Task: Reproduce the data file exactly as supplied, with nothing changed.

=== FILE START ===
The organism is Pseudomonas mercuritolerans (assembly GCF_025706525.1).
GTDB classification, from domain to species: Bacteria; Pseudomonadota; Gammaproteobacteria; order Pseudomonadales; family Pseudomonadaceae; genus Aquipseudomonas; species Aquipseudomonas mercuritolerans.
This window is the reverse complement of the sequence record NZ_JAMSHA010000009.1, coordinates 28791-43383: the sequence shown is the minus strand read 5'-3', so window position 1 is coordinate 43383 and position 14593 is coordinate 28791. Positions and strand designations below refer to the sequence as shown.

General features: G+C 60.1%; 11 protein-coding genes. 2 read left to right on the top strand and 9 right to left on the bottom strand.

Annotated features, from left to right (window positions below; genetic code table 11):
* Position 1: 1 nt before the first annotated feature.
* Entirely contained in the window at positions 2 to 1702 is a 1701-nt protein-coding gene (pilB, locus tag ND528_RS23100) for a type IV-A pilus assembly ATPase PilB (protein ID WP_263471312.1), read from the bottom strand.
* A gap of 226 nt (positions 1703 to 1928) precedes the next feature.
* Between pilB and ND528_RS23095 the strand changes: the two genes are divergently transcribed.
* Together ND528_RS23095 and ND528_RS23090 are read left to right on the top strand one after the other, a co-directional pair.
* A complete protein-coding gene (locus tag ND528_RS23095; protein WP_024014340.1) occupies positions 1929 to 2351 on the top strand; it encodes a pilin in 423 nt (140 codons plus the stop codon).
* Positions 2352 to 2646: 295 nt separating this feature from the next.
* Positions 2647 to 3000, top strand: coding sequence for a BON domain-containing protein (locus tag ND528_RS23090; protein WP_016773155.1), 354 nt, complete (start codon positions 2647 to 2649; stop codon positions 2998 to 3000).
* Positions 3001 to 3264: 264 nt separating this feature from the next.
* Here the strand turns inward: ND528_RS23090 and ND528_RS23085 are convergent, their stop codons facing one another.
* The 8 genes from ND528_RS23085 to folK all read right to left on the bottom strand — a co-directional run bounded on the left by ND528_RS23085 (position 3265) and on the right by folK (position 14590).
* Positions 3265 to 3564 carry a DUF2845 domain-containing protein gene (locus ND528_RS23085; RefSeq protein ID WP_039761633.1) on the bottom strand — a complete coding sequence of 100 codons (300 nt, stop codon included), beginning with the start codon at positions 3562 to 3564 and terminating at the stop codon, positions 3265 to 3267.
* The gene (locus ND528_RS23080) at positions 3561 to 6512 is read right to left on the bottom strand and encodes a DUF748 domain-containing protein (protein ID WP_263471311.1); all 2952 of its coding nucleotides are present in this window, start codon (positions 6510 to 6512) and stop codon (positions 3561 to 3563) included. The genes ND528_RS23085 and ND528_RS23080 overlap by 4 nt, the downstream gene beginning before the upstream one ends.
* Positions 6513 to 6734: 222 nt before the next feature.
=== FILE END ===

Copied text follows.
The organism is Pseudomonas mercuritolerans (assembly GCF_025706525.1).
GTDB classification, from domain to species: Bacteria; Pseudomonadota; Gammaproteobacteria; order Pseudomonadales; family Pseudomonadaceae; genus Aquipseudomonas; species Aquipseudomonas mercuritolerans.
This window is the reverse complement of the sequence record NZ_JAMSHA010000009.1, coordinates 28791-43383: the sequence shown is the minus strand read 5'-3', so window position 1 is coordinate 43383 and position 14593 is coordinate 28791. Positions and strand designations below refer to the sequence as shown.

General features: G+C 60.1%; 11 protein-coding genes. 2 read left to right on the top strand and 9 right to left on the bottom strand.

Annotated features, from left to right (window positions below; genetic code table 11):
* Position 1: 1 nt before the first annotated feature.
* Entirely contained in the window at positions 2 to 1702 is a 1701-nt protein-coding gene (pilB, locus tag ND528_RS23100) for a type IV-A pilus assembly ATPase PilB (protein ID WP_263471312.1), read from the bottom strand.
* A gap of 226 nt (positions 1703 to 1928) precedes the next feature.
* Between pilB and ND528_RS23095 the strand changes: the two genes are divergently transcribed.
* Together ND528_RS23095 and ND528_RS23090 are read left to right on the top strand one after the other, a co-directional pair.
* A complete protein-coding gene (locus tag ND528_RS23095; protein WP_024014340.1) occupies positions 1929 to 2351 on the top strand; it encodes a pilin in 423 nt (140 codons plus the stop codon).
* Positions 2352 to 2646: 295 nt separating this feature from the next.
* Positions 2647 to 3000, top strand: coding sequence for a BON domain-containing protein (locus tag ND528_RS23090; protein WP_016773155.1), 354 nt, complete (start codon positions 2647 to 2649; stop codon positions 2998 to 3000).
* Positions 3001 to 3264: 264 nt separating this feature from the next.
* Here the strand turns inward: ND528_RS23090 and ND528_RS23085 are convergent, their stop codons facing one another.
* The 8 genes from ND528_RS23085 to folK all read right to left on the bottom strand — a co-directional run bounded on the left by ND528_RS23085 (position 3265) and on the right by folK (position 14590).
* Positions 3265 to 3564 carry a DUF2845 domain-containing protein gene (locus ND528_RS23085; RefSeq protein ID WP_039761633.1) on the bottom strand — a complete coding sequence of 100 codons (300 nt, stop codon included), beginning with the start codon at positions 3562 to 3564 and terminating at the stop codon, positions 3265 to 3267.
* The gene (locus ND528_RS23080) at positions 3561 to 6512 is read right to left on the bottom strand and encodes a DUF748 domain-containing protein (protein ID WP_263471311.1); all 2952 of its coding nucleotides are present in this window, start codon (positions 6510 to 6512) and stop codon (positions 3561 to 3563) included. The genes ND528_RS23085 and ND528_RS23080 overlap by 4 nt, the downstream gene beginning before the upstream one ends.
* Positions 6513 to 6734: 222 nt before the next feature.